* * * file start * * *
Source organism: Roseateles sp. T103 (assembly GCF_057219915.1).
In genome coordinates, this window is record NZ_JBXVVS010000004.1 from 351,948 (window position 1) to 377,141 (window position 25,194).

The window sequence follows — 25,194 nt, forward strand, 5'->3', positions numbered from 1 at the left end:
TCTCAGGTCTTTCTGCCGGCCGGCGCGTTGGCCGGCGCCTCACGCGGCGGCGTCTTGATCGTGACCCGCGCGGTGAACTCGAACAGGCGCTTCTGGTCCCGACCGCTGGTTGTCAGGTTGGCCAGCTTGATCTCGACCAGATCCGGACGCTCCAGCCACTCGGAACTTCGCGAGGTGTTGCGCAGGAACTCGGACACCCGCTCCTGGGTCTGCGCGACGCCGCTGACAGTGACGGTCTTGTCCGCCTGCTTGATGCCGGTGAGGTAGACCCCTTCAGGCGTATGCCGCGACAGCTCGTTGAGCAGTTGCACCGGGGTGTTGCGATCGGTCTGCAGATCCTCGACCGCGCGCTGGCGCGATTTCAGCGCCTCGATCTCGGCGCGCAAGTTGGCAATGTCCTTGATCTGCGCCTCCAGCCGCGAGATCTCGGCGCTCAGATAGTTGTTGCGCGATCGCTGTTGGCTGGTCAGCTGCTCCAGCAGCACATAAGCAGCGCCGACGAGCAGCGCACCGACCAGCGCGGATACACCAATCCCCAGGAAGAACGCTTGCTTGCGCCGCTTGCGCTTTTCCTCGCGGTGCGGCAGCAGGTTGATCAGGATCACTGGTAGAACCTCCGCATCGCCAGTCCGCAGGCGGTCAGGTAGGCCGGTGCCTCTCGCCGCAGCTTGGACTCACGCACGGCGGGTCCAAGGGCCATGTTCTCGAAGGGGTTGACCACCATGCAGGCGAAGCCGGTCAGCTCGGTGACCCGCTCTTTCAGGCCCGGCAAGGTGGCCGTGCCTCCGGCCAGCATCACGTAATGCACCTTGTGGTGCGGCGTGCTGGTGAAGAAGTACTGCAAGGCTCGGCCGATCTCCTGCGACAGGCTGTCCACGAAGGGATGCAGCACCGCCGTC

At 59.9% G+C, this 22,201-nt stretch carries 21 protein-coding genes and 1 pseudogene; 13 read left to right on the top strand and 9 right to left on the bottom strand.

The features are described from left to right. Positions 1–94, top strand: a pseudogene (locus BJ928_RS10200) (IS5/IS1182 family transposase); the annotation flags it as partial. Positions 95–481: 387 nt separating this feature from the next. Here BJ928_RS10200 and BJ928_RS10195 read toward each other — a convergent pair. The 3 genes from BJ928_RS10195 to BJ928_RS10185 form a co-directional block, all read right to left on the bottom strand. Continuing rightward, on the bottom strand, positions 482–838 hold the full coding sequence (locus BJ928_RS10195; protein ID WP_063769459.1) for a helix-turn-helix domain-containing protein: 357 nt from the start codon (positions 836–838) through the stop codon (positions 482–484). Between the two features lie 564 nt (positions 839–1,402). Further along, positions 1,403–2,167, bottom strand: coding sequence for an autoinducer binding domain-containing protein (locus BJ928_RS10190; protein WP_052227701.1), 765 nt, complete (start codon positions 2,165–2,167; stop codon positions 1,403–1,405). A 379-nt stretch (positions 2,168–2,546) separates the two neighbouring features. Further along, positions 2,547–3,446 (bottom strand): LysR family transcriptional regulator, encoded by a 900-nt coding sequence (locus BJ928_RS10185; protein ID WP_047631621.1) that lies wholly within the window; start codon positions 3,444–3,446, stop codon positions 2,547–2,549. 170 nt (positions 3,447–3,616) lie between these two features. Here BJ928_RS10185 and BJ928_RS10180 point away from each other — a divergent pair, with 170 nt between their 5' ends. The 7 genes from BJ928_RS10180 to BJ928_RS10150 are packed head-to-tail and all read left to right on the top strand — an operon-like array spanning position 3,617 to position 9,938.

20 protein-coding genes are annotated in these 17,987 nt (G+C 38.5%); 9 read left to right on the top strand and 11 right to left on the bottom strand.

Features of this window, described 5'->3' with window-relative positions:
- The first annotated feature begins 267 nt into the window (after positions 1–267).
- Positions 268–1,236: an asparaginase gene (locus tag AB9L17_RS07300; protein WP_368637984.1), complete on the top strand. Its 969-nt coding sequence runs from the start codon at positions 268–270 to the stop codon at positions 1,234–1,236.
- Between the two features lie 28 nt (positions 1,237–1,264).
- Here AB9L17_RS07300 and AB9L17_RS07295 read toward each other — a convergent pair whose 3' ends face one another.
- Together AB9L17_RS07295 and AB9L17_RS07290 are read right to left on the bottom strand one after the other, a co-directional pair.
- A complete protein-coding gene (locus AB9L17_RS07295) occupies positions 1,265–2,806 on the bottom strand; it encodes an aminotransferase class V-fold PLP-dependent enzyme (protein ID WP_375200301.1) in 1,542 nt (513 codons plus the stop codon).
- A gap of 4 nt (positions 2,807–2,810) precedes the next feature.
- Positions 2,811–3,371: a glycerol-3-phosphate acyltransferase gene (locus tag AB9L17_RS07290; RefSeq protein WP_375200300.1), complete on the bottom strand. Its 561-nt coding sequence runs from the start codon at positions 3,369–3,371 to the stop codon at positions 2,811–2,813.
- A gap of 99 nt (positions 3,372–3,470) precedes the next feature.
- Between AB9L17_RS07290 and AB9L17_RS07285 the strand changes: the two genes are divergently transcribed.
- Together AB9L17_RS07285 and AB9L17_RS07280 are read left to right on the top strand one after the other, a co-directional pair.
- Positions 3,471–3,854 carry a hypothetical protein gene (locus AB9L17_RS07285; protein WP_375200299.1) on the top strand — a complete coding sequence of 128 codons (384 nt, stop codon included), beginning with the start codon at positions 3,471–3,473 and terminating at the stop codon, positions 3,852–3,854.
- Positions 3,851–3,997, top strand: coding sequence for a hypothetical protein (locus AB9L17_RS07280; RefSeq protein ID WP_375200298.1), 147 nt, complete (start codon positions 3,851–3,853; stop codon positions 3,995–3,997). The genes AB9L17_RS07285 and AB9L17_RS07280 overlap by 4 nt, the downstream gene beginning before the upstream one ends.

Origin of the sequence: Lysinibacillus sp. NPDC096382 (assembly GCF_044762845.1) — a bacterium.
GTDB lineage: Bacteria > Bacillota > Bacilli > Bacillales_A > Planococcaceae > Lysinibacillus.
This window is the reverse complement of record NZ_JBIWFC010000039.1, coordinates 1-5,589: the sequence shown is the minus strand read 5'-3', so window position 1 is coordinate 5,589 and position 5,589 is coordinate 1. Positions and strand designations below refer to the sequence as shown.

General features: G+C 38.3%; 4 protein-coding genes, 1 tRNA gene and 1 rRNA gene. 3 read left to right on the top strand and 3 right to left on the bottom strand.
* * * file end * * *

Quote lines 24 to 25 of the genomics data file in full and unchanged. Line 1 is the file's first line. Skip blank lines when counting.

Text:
This window is the reverse complement of record NZ_JBIWFC010000039.1, coordinates 1-5,589: the sequence shown is the minus strand read 5'-3', so window position 1 is coordinate 5,589 and position 5,589 is coordinate 1. Positions and strand designations below refer to the sequence as shown.

General features: G+C 38.3%; 4 protein-coding genes, 1 tRNA gene and 1 rRNA gene. 3 read left to right on the top strand and 3 right to left on the bottom strand.